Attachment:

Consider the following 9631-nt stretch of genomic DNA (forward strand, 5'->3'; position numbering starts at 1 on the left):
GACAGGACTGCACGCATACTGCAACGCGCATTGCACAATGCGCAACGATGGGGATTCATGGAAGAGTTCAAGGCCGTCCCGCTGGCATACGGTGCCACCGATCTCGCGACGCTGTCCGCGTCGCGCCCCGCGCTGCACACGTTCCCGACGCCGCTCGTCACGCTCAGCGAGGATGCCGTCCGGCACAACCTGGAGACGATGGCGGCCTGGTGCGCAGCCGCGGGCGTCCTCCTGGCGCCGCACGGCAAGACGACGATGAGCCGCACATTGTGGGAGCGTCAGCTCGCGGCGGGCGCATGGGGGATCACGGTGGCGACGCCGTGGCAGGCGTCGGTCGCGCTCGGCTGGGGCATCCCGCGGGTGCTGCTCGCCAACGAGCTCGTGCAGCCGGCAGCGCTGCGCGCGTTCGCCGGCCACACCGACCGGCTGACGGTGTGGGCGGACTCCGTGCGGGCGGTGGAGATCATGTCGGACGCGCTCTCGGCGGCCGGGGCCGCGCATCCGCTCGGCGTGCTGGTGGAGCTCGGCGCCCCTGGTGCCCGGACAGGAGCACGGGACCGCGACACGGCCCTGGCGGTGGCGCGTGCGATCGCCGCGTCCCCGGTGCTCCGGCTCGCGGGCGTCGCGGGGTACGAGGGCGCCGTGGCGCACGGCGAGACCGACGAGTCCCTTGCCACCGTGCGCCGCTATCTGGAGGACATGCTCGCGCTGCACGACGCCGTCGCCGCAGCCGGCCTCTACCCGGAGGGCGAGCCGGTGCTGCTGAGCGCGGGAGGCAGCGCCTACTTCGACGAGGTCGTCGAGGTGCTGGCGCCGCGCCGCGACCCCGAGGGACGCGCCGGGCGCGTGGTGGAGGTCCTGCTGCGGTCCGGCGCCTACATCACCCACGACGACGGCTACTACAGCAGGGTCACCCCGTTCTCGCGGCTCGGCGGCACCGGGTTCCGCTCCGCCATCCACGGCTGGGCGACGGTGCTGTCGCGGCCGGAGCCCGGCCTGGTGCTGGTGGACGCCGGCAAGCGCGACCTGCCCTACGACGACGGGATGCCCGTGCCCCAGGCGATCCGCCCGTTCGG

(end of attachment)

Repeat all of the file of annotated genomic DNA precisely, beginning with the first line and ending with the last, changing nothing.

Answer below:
Consider the following 9631-nt stretch of genomic DNA (forward strand, 5'->3'; position numbering starts at 1 on the left):
GACAGGACTGCACGCATACTGCAACGCGCATTGCACAATGCGCAACGATGGGGATTCATGGAAGAGTTCAAGGCCGTCCCGCTGGCATACGGTGCCACCGATCTCGCGACGCTGTCCGCGTCGCGCCCCGCGCTGCACACGTTCCCGACGCCGCTCGTCACGCTCAGCGAGGATGCCGTCCGGCACAACCTGGAGACGATGGCGGCCTGGTGCGCAGCCGCGGGCGTCCTCCTGGCGCCGCACGGCAAGACGACGATGAGCCGCACATTGTGGGAGCGTCAGCTCGCGGCGGGCGCATGGGGGATCACGGTGGCGACGCCGTGGCAGGCGTCGGTCGCGCTCGGCTGGGGCATCCCGCGGGTGCTGCTCGCCAACGAGCTCGTGCAGCCGGCAGCGCTGCGCGCGTTCGCCGGCCACACCGACCGGCTGACGGTGTGGGCGGACTCCGTGCGGGCGGTGGAGATCATGTCGGACGCGCTCTCGGCGGCCGGGGCCGCGCATCCGCTCGGCGTGCTGGTGGAGCTCGGCGCCCCTGGTGCCCGGACAGGAGCACGGGACCGCGACACGGCCCTGGCGGTGGCGCGTGCGATCGCCGCGTCCCCGGTGCTCCGGCTCGCGGGCGTCGCGGGGTACGAGGGCGCCGTGGCGCACGGCGAGACCGACGAGTCCCTTGCCACCGTGCGCCGCTATCTGGAGGACATGCTCGCGCTGCACGACGCCGTCGCCGCAGCCGGCCTCTACCCGGAGGGCGAGCCGGTGCTGCTGAGCGCGGGAGGCAGCGCCTACTTCGACGAGGTCGTCGAGGTGCTGGCGCCGCGCCGCGACCCCGAGGGACGCGCCGGGCGCGTGGTGGAGGTCCTGCTGCGGTCCGGCGCCTACATCACCCACGACGACGGCTACTACAGCAGGGTCACCCCGTTCTCGCGGCTCGGCGGCACCGGGTTCCGCTCCGCCATCCACGGCTGGGCGACGGTGCTGTCGCGGCCGGAGCCCGGCCTGGTGCTGGTGGACGCCGGCAAGCGCGACCTGCCCTACGACGACGGGATGCCCGTGCCCCAGGCGATCCGCCCGTTCGG